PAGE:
Fluoride Use in Health Care Settings: Association with Children's Caries Risk.
Expanded partnership with the medical community is an important strategy for reducing dental caries disparities. The purpose of this study was to assess the relationship between fluoride (F) "in office" (drops/tablets and/or varnish), as prescribed or applied by a health care professional by age 1 y, and 1) caries development and 2) presence of other caries risk factors or mediators (e.g., socioeconomic status). Child-primary caregiver (PCG) pairs ( N = 1,325) were recruited in Indiana, Iowa, and North Carolina as part of a longitudinal cohort study to validate a caries risk tool for primary health care settings. PCGs completed a caries risk questionnaire, while children received caries examinations per the criteria of the International Caries Detection and Assessment System at ages 1, 2.5, and 4 y. Baseline responses regarding children's history of F in office were tested for association with other caries risk variables and caries experience at ages 2.5 and 4 y via generalized estimating equation models applied to logistic regression. The sample was 48% female, and many children (61%) were Medicaid enrolled. The prevalence of cavitated caries lesions increased from 7% at age 2.5 y to 25% by age 4 y. Children who received F in office were likely deemed at higher caries risk and indeed were significantly ( P < 0.01) more likely to develop cavitated caries lesions by ages 2.5 and 4 y, even after F application (odds ratios: 3.5 and 2.3, respectively). Factors significantly associated with receiving F included the following: child being Medicaid enrolled, not having an employed adult in the household, child and PCG often consuming sugary drinks and snacks, and PCG having recent caries experience. Increased F in office from a health care provider by age 1 y was associated with known caries risk factors. Most (69%) children had never been to the dentist, suggesting that risk factors could be alerting medical providers and/or parents, thereby affecting in-office F recommendations. Differences among states could also be related to state-specific F-varnish reimbursement policies (ClinicalTrials.gov NCT01707797).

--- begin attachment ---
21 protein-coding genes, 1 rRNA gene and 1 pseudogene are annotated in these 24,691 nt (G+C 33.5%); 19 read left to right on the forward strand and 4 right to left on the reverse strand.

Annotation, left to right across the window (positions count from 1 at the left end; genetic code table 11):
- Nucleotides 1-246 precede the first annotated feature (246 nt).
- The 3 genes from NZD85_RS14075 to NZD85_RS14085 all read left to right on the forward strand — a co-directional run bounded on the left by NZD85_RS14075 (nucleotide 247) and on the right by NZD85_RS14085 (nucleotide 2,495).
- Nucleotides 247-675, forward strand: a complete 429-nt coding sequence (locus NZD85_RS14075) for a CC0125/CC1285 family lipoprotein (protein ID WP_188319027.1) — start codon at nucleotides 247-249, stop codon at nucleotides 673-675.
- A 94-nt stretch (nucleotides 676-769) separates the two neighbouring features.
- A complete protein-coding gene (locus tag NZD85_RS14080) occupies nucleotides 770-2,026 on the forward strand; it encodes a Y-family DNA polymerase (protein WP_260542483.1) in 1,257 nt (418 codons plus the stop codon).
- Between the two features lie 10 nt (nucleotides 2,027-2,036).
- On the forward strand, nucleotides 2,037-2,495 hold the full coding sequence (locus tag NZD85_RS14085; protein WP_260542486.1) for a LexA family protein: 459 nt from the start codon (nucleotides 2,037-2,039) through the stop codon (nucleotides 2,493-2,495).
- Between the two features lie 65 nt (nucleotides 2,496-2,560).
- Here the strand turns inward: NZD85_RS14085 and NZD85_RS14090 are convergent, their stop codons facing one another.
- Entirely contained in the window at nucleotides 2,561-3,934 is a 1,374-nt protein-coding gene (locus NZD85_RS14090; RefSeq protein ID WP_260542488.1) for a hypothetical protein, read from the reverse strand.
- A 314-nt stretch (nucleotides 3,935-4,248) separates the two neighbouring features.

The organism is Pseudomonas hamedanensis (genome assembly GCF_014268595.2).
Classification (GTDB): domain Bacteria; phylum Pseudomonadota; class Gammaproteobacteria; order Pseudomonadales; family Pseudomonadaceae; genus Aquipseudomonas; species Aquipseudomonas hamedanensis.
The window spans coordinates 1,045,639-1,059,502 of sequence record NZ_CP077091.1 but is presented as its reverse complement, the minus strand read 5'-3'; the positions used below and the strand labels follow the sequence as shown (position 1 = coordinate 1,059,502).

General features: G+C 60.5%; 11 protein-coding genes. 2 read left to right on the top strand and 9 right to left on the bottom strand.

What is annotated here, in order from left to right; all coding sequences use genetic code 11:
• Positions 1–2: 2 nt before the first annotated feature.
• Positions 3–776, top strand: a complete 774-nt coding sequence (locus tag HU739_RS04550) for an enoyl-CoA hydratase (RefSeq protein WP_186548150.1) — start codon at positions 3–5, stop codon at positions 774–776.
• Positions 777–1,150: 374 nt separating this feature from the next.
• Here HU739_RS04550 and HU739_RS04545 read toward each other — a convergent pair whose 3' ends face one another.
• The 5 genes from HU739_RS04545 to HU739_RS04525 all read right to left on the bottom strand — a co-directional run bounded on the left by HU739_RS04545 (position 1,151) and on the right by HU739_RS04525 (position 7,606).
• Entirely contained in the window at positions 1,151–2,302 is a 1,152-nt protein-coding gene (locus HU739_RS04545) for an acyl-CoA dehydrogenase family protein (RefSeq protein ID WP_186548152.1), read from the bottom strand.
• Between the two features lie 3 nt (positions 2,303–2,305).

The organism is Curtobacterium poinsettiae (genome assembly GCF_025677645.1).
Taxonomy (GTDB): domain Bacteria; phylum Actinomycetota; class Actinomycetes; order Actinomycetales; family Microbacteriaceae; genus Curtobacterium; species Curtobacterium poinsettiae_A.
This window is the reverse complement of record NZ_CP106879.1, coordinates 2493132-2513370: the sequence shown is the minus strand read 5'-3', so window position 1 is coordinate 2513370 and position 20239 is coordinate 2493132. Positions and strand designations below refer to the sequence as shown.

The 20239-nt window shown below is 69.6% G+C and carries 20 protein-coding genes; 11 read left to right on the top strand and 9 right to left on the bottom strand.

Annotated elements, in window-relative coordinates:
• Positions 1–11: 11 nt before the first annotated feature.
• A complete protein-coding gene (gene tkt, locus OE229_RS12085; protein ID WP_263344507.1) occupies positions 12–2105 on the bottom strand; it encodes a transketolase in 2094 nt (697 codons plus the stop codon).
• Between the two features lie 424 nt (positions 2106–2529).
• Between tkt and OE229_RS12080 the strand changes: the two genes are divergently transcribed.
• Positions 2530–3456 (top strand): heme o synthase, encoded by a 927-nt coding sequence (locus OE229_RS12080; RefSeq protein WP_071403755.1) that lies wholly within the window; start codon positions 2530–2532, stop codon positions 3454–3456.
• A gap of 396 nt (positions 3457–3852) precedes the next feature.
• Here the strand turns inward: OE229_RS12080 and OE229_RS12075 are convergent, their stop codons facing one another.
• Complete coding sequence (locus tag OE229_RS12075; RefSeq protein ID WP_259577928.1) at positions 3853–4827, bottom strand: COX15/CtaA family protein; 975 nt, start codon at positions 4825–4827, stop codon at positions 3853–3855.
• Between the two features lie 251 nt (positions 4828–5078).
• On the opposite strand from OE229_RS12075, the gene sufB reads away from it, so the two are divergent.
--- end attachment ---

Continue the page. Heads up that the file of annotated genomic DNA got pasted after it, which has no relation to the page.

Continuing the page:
Fontana, M; Eckert, GJ; Keels, MA; Jackson, R; Katz, B; Levy, BT; Levy, SM
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